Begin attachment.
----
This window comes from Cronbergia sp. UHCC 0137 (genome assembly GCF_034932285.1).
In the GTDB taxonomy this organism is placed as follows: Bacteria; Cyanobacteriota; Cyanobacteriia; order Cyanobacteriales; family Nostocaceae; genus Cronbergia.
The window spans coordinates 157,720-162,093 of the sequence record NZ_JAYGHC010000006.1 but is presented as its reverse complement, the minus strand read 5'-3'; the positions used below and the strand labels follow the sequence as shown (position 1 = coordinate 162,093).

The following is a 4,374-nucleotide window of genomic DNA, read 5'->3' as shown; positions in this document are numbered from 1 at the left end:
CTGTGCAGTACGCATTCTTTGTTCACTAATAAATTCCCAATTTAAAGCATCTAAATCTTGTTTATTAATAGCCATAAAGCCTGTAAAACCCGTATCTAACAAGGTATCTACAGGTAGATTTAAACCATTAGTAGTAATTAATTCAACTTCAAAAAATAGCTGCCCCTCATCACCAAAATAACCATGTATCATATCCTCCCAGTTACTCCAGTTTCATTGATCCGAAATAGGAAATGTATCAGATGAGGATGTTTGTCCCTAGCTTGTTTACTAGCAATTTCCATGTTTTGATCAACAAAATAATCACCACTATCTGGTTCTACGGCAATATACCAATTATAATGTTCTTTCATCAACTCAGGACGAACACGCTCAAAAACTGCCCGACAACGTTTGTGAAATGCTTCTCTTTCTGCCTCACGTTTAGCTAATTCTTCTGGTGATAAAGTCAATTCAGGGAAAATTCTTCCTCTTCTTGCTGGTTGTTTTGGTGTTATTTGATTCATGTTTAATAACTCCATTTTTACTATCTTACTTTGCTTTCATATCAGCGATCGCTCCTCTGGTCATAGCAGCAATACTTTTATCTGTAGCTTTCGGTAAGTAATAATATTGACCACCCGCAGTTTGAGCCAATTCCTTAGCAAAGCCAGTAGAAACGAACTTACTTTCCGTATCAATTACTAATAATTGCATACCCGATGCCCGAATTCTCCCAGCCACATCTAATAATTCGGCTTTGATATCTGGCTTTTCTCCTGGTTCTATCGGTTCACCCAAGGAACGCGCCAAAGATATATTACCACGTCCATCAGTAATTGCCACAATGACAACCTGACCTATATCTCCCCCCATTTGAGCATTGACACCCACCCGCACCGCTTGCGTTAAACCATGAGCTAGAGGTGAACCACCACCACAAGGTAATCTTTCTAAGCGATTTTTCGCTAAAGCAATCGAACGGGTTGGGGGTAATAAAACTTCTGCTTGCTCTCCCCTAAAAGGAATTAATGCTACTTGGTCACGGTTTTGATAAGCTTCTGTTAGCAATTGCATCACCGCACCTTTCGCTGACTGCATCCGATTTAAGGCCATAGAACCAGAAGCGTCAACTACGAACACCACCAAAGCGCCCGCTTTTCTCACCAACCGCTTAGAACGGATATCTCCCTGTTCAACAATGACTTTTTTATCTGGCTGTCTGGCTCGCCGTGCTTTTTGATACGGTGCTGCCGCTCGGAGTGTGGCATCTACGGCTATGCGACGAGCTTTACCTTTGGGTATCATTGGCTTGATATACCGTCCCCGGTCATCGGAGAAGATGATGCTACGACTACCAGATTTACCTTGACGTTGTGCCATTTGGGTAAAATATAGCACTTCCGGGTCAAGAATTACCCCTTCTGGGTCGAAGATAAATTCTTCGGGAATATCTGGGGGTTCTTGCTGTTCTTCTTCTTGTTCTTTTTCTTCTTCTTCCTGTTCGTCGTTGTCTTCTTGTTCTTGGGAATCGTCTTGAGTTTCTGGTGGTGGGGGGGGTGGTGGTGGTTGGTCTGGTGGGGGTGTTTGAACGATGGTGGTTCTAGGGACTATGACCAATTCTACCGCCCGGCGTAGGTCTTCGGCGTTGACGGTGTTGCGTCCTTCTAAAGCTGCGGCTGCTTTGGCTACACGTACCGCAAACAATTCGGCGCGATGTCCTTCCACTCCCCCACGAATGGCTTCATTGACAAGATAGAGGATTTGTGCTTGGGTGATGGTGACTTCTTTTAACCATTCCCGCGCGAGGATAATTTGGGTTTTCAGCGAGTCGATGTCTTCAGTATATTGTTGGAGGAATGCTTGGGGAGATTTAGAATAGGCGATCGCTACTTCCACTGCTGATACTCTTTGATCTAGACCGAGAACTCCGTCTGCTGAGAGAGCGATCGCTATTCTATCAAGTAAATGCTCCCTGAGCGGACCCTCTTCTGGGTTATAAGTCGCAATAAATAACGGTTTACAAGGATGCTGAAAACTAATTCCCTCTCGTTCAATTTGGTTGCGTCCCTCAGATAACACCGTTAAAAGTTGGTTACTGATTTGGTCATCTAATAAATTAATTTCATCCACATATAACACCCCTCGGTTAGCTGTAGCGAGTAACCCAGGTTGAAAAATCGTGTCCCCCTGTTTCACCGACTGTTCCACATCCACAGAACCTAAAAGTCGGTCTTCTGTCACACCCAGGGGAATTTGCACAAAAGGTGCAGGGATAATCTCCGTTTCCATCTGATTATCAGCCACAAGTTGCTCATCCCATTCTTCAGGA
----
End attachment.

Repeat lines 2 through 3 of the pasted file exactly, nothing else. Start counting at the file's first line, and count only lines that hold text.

In the GTDB taxonomy this organism is placed as follows: Bacteria; Cyanobacteriota; Cyanobacteriia; order Cyanobacteriales; family Nostocaceae; genus Cronbergia.
The window spans coordinates 157,720-162,093 of the sequence record NZ_JAYGHC010000006.1 but is presented as its reverse complement, the minus strand read 5'-3'; the positions used below and the strand labels follow the sequence as shown (position 1 = coordinate 162,093).